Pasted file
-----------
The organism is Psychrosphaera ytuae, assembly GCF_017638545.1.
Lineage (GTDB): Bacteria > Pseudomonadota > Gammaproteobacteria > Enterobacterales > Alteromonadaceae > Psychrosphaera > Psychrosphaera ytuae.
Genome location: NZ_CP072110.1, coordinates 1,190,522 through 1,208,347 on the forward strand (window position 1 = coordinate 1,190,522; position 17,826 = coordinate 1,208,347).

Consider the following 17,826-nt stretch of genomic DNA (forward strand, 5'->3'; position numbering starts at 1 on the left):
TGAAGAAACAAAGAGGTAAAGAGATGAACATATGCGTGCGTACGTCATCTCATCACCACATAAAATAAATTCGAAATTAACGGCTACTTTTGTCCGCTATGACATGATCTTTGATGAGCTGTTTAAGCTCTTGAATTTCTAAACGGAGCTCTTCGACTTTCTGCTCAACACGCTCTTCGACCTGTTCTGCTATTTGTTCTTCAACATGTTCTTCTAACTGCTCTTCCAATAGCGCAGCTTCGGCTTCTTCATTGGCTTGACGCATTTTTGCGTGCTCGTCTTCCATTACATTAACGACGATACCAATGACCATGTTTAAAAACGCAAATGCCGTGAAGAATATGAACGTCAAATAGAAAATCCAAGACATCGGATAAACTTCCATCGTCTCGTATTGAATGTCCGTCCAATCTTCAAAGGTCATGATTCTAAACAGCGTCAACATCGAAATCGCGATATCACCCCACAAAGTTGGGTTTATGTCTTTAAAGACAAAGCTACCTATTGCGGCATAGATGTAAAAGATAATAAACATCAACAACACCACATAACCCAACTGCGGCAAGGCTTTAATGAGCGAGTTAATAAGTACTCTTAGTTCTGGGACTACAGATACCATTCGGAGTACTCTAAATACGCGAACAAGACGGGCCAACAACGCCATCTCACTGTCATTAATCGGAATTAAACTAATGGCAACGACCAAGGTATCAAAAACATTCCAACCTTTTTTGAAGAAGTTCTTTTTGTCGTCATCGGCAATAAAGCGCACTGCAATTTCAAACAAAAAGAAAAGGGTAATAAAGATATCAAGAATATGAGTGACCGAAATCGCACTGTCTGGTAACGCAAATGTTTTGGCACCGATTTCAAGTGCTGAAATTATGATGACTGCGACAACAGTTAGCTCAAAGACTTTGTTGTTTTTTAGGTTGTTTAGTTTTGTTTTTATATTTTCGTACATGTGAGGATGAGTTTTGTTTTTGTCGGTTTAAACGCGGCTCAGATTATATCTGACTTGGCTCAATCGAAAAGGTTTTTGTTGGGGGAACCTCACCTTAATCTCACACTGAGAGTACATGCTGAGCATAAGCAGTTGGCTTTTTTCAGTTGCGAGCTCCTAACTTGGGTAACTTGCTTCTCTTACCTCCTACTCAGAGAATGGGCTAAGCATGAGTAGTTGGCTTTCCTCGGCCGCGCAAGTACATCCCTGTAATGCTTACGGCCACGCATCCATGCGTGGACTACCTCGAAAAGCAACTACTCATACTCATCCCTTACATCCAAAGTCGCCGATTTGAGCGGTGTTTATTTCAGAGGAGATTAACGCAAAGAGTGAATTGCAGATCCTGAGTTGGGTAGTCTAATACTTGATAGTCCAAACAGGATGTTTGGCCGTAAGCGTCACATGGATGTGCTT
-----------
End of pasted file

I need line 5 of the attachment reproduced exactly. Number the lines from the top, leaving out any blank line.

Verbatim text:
TGAAGAAACAAAGAGGTAAAGAGATGAACATATGCGTGCGTACGTCATCTCATCACCACATAAAATAAATTCGAAATTAACGGCTACTTTTGTCCGCTATGACATGATCTTTGATGAGCTGTTTAAGCTCTTGAATTTCTAAACGGAGCTCTTCGACTTTCTGCTCAACACGCTCTTCGACCTGTTCTGCTATTTGTTCTTCAACATGTTCTTCTAACTGCTCTTCCAATAGCGCAGCTTCGGCTTCTTCATTGGCTTGACGCATTTTTGCGTGCTCGTCTTCCATTACATTAACGACGATACCAATGACCATGTTTAAAAACGCAAATGCCGTGAAGAATATGAACGTCAAATAGAAAATCCAAGACATCGGATAAACTTCCATCGTCTCGTATTGAATGTCCGTCCAATCTTCAAAGGTCATGATTCTAAACAGCGTCAACATCGAAATCGCGATATCACCCCACAAAGTTGGGTTTATGTCTTTAAAGACAAAGCTACCTATTGCGGCATAGATGTAAAAGATAATAAACATCAACAACACCACATAACCCAACTGCGGCAAGGCTTTAATGAGCGAGTTAATAAGTACTCTTAGTTCTGGGACTACAGATACCATTCGGAGTACTCTAAATACGCGAACAAGACGGGCCAACAACGCCATCTCACTGTCATTAATCGGAATTAAACTAATGGCAACGACCAAGGTATCAAAAACATTCCAACCTTTTTTGAAGAAGTTCTTTTTGTCGTCATCGGCAATAAAGCGCACTGCAATTTCAAACAAAAAGAAAAGGGTAATAAAGATATCAAGAATATGAGTGACCGAAATCGCACTGTCTGGTAACGCAAATGTTTTGGCACCGATTTCAAGTGCTGAAATTATGATGACTGCGACAACAGTTAGCTCAAAGACTTTGTTGTTTTTTAGGTTGTTTAGTTTTGTTTTTATATTTTCGTACATGTGAGGATGAGTTTTGTTTTTGTCGGTTTAAACGCGGCTCAGATTATATCTGACTTGGCTCAATCGAAAAGGTTTTTGTTGGGGGAACCTCACCTTAATCTCACACTGAGAGTACATGCTGAGCATAAGCAGTTGGCTTTTTTCAGTTGCGAGCTCCTAACTTGGGTAACTTGCTTCTCTTACCTCCTACTCAGAGAATGGGCTAAGCATGAGTAGTTGGCTTTCCTCGGCCGCGCAAGTACATCCCTGTAATGCTTACGGCCACGCATCCATGCGTGGACTACCTCGAAAAGCAACTACTCATACTCATCCCTTACATCCAAAGTCGCCGATTTGAGCGGTGTTTATTTCAGAGGAGATTAACGCAAAGAGTGAATTGCAGATCCTGAGTTGGGTAGTCTAATACTTGATAGTCCAAACAGGATGTTTGGCCGTAAGCGTCACATGGATGTGCTT